I try to offer them encouragement and all the ammunition I can in the hope they’ll be motivated and better prepared for a life in the industry. I explain that it’s a marathon – not a sprint – and remind them that even though we all have big dreams to write, produce and direct, there are 100’s of other jobs in our industry that pay very well (and more often) and if they could put their pride aside could make a wonderful living in our business instead of working in or around a less desired field. So many of the students believe they’re going to go from graduation to becoming the next Damien Chazelle but the fact of the matter is, that happens to one in a million and they have to lay the groundwork for a career that can last a lifetime in our industry instead of realizing six months after they graduate, when the student loans are due their only option is to get a job in an industry they never intended to work in.
Do you enjoy encouraging others to follow their dreams and pursue careers in film?
It’s by far the most rewarding thing I have ever done.
What is like to have the chance to teach others from your own experiences?
It’s good when they listen, (laughs). I don’t want them to have to go through some of the hell I went through. My book is 200 pages of painful trials and errors. The reason I teach is because I want their journey to be successful and if I can at all contribute to that, then I have done my part.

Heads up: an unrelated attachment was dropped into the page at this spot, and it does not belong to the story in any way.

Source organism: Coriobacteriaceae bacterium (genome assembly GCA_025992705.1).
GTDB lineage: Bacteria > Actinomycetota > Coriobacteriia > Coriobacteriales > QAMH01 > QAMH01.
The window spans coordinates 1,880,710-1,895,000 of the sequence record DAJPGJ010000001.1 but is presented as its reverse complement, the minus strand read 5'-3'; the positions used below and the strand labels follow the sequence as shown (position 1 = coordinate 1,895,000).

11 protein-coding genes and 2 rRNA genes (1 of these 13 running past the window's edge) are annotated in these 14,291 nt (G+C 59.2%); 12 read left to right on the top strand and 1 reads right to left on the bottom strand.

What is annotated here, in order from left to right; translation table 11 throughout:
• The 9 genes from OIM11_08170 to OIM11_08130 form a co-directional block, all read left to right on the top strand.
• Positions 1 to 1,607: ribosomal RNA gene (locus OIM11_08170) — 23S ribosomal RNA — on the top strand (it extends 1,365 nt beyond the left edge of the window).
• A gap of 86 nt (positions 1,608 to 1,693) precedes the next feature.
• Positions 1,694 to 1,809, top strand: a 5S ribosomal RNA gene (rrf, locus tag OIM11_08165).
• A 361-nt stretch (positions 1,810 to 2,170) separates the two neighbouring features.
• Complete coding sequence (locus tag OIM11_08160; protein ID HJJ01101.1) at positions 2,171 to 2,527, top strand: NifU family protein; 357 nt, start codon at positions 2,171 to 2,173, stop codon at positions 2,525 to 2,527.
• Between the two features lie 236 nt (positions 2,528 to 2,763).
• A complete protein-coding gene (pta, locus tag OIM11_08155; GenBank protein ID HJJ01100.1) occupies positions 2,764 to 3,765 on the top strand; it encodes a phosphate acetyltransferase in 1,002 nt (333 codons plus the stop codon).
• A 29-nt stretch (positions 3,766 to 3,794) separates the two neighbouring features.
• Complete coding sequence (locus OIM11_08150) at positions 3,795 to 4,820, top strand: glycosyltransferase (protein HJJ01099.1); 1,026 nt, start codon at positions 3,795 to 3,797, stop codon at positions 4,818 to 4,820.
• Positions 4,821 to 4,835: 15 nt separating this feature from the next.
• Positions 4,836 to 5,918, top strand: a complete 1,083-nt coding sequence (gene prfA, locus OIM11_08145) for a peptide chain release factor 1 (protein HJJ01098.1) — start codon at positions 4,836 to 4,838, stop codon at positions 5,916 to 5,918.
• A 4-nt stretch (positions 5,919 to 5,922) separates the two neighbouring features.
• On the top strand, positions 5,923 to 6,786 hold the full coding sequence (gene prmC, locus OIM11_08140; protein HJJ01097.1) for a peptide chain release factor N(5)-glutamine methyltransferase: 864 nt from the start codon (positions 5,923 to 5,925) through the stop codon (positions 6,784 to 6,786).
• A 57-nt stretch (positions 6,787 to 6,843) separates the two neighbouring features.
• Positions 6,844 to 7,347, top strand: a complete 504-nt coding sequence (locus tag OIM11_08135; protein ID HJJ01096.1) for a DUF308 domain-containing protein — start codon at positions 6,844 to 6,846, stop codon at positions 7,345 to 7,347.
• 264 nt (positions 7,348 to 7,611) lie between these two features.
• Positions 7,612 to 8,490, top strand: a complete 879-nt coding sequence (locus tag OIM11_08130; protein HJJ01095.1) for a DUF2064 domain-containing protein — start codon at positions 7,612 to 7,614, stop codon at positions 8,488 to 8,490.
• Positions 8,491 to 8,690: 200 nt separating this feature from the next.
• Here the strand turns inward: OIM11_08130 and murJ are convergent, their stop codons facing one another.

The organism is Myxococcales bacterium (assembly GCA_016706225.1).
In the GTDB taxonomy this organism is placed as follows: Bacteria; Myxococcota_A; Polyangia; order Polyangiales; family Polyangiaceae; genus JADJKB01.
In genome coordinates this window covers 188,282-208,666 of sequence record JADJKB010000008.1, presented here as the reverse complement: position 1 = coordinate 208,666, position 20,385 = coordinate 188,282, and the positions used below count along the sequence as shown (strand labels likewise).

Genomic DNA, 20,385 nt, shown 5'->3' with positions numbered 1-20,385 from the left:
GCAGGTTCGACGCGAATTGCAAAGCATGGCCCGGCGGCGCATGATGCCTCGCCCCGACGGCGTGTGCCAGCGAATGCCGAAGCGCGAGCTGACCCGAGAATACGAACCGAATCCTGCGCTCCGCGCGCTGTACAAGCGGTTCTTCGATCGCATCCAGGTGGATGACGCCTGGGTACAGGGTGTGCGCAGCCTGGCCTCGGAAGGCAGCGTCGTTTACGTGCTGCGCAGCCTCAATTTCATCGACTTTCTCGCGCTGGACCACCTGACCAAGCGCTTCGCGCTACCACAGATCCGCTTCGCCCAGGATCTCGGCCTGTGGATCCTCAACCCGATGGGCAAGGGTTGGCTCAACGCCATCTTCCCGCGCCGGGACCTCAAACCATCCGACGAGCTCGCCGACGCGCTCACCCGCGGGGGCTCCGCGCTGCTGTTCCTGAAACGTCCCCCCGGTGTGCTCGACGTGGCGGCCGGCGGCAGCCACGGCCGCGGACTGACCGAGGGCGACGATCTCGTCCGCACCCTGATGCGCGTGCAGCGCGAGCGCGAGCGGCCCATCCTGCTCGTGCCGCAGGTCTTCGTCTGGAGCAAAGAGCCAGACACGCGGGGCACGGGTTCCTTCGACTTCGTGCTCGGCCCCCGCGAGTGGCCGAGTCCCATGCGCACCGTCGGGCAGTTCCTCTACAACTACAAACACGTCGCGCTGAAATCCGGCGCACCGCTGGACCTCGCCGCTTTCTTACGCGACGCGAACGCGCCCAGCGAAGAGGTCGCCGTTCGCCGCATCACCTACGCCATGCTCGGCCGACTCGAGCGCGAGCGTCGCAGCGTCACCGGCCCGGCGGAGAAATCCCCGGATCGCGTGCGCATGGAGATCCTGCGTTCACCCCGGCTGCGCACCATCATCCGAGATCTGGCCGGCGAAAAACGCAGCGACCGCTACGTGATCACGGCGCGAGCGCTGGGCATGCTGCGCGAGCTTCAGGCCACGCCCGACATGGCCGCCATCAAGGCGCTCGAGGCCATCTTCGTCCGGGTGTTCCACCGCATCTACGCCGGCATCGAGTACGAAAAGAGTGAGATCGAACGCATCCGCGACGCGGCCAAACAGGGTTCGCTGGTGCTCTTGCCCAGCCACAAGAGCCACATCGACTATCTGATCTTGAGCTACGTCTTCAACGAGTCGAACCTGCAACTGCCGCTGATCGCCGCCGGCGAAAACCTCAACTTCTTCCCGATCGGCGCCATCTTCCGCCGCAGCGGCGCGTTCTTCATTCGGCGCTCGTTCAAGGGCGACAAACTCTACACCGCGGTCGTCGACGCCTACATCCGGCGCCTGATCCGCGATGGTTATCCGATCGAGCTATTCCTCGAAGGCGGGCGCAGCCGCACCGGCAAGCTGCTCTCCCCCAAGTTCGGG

Are you still working on the book Why Good Actors Don’t Work?
No. I shelved it a few months ago. I didn’t think the first book would have me out teaching so much and with my production schedule, I only have so much time in the day. Eventually, I would like to pick it back up but it is going to have to wait a while.
What projects are you looking forward to bringing into existence next?
After The Untold Story releases, I would like to just breathe for a bit. It’s been a non-stop grind for several years and I’d like to stop and just smell the roses for a bit. Director/Producer Adam Kane and I have been looking to collaborate on something. I think we’re getting close to figuring out what that might be and if it goes, it could take me away for a while so I am cramming in as many seminars and teaching engagements that I can.
You and your wife Val work with various charities. What do you enjoy most about giving back?
I think it’s important to find a cause or two and help any way you can. I believe to whom much is given, much is required. I’ve been blessed to do what I love and it is important to us to help out with causes that are in our hearts.
Do you feel particularly blessed to have a wife that shares your passion when it comes to such causes?
I couldn’t do it without her. I’m very fortunate to have a spouse who gets me – and understands the inner workings of our industry along with the inconsistency and whirlwinds that can pick up without a moments notice.
What do you think is key to a life well lived?
Leave the world a better place than you found it. Always give and when you receive, be gracious.
Is there anything you’d like to say before you go?
As always, Tina – it’s a pleasure to speak with you. Thank you for the time and interest in my career to share with your readers.